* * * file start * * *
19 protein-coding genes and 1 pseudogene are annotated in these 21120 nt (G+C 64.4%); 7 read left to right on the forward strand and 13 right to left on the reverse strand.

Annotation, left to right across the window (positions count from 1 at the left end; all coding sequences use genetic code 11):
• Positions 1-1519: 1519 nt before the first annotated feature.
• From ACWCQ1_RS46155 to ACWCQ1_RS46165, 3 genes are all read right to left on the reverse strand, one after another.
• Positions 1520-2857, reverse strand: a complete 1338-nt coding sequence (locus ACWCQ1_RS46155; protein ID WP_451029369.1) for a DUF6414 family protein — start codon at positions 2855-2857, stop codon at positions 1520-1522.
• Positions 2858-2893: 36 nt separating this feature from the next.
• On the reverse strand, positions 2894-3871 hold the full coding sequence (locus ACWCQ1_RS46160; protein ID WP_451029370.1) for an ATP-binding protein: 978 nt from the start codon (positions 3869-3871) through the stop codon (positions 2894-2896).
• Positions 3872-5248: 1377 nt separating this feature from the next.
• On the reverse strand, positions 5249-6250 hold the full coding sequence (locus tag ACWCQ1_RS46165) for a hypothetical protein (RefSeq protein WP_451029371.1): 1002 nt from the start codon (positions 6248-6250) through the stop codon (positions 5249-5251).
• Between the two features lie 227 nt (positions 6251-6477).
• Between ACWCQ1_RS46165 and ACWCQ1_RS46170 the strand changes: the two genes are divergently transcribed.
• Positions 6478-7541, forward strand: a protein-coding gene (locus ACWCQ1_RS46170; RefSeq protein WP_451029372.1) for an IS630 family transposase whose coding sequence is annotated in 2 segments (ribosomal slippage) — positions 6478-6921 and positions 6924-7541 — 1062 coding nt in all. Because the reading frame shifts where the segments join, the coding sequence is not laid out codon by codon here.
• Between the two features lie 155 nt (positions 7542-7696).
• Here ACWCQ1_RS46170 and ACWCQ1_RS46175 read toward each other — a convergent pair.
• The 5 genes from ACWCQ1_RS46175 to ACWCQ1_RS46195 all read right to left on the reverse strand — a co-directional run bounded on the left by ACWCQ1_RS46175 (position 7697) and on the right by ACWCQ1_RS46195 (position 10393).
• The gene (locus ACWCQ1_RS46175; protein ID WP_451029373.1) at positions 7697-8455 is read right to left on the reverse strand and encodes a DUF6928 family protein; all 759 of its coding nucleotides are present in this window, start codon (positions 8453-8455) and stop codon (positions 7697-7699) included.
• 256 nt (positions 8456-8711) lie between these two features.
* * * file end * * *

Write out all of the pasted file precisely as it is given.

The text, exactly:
19 protein-coding genes and 1 pseudogene are annotated in these 21120 nt (G+C 64.4%); 7 read left to right on the forward strand and 13 right to left on the reverse strand.

Annotation, left to right across the window (positions count from 1 at the left end; all coding sequences use genetic code 11):
• Positions 1-1519: 1519 nt before the first annotated feature.
• From ACWCQ1_RS46155 to ACWCQ1_RS46165, 3 genes are all read right to left on the reverse strand, one after another.
• Positions 1520-2857, reverse strand: a complete 1338-nt coding sequence (locus ACWCQ1_RS46155; protein ID WP_451029369.1) for a DUF6414 family protein — start codon at positions 2855-2857, stop codon at positions 1520-1522.
• Positions 2858-2893: 36 nt separating this feature from the next.
• On the reverse strand, positions 2894-3871 hold the full coding sequence (locus ACWCQ1_RS46160; protein ID WP_451029370.1) for an ATP-binding protein: 978 nt from the start codon (positions 3869-3871) through the stop codon (positions 2894-2896).
• Positions 3872-5248: 1377 nt separating this feature from the next.
• On the reverse strand, positions 5249-6250 hold the full coding sequence (locus tag ACWCQ1_RS46165) for a hypothetical protein (RefSeq protein WP_451029371.1): 1002 nt from the start codon (positions 6248-6250) through the stop codon (positions 5249-5251).
• Between the two features lie 227 nt (positions 6251-6477).
• Between ACWCQ1_RS46165 and ACWCQ1_RS46170 the strand changes: the two genes are divergently transcribed.
• Positions 6478-7541, forward strand: a protein-coding gene (locus ACWCQ1_RS46170; RefSeq protein WP_451029372.1) for an IS630 family transposase whose coding sequence is annotated in 2 segments (ribosomal slippage) — positions 6478-6921 and positions 6924-7541 — 1062 coding nt in all. Because the reading frame shifts where the segments join, the coding sequence is not laid out codon by codon here.
• Between the two features lie 155 nt (positions 7542-7696).
• Here ACWCQ1_RS46170 and ACWCQ1_RS46175 read toward each other — a convergent pair.
• The 5 genes from ACWCQ1_RS46175 to ACWCQ1_RS46195 all read right to left on the reverse strand — a co-directional run bounded on the left by ACWCQ1_RS46175 (position 7697) and on the right by ACWCQ1_RS46195 (position 10393).
• The gene (locus ACWCQ1_RS46175; protein ID WP_451029373.1) at positions 7697-8455 is read right to left on the reverse strand and encodes a DUF6928 family protein; all 759 of its coding nucleotides are present in this window, start codon (positions 8453-8455) and stop codon (positions 7697-7699) included.
• 256 nt (positions 8456-8711) lie between these two features.